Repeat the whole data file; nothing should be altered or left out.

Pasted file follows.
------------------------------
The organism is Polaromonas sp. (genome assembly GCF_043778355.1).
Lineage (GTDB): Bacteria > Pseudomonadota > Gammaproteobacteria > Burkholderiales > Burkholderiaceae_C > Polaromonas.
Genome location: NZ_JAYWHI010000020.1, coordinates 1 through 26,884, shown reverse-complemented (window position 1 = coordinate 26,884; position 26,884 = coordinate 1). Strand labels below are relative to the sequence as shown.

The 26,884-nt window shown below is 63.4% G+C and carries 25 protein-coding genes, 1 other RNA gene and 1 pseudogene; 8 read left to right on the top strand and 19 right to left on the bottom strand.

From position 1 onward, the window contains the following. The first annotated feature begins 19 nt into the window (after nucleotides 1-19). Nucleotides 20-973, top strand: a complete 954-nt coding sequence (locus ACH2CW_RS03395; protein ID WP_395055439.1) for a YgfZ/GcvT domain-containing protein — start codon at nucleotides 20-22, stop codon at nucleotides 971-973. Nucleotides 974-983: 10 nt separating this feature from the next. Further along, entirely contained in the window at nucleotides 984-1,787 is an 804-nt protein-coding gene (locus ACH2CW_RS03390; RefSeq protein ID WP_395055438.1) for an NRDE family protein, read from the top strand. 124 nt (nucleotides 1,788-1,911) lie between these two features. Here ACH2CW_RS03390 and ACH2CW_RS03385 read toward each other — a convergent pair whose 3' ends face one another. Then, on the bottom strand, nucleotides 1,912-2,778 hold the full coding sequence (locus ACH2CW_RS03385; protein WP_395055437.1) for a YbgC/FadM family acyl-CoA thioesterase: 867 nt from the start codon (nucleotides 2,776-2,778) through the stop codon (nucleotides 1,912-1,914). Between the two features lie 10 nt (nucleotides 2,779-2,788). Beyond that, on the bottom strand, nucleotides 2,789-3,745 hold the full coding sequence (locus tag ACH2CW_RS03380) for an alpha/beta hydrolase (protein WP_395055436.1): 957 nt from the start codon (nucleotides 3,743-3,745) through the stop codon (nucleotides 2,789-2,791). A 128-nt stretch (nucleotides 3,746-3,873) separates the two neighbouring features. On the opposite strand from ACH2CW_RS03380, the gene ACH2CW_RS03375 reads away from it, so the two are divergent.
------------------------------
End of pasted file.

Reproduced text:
The organism is Polaromonas sp. (genome assembly GCF_043778355.1).
Lineage (GTDB): Bacteria > Pseudomonadota > Gammaproteobacteria > Burkholderiales > Burkholderiaceae_C > Polaromonas.
Genome location: NZ_JAYWHI010000020.1, coordinates 1 through 26,884, shown reverse-complemented (window position 1 = coordinate 26,884; position 26,884 = coordinate 1). Strand labels below are relative to the sequence as shown.

The 26,884-nt window shown below is 63.4% G+C and carries 25 protein-coding genes, 1 other RNA gene and 1 pseudogene; 8 read left to right on the top strand and 19 right to left on the bottom strand.

From position 1 onward, the window contains the following. The first annotated feature begins 19 nt into the window (after nucleotides 1-19). Nucleotides 20-973, top strand: a complete 954-nt coding sequence (locus ACH2CW_RS03395; protein ID WP_395055439.1) for a YgfZ/GcvT domain-containing protein — start codon at nucleotides 20-22, stop codon at nucleotides 971-973. Nucleotides 974-983: 10 nt separating this feature from the next. Further along, entirely contained in the window at nucleotides 984-1,787 is an 804-nt protein-coding gene (locus ACH2CW_RS03390; RefSeq protein ID WP_395055438.1) for an NRDE family protein, read from the top strand. 124 nt (nucleotides 1,788-1,911) lie between these two features. Here ACH2CW_RS03390 and ACH2CW_RS03385 read toward each other — a convergent pair whose 3' ends face one another. Then, on the bottom strand, nucleotides 1,912-2,778 hold the full coding sequence (locus ACH2CW_RS03385; protein WP_395055437.1) for a YbgC/FadM family acyl-CoA thioesterase: 867 nt from the start codon (nucleotides 2,776-2,778) through the stop codon (nucleotides 1,912-1,914). Between the two features lie 10 nt (nucleotides 2,779-2,788). Beyond that, on the bottom strand, nucleotides 2,789-3,745 hold the full coding sequence (locus tag ACH2CW_RS03380) for an alpha/beta hydrolase (protein WP_395055436.1): 957 nt from the start codon (nucleotides 3,743-3,745) through the stop codon (nucleotides 2,789-2,791). A 128-nt stretch (nucleotides 3,746-3,873) separates the two neighbouring features. On the opposite strand from ACH2CW_RS03380, the gene ACH2CW_RS03375 reads away from it, so the two are divergent.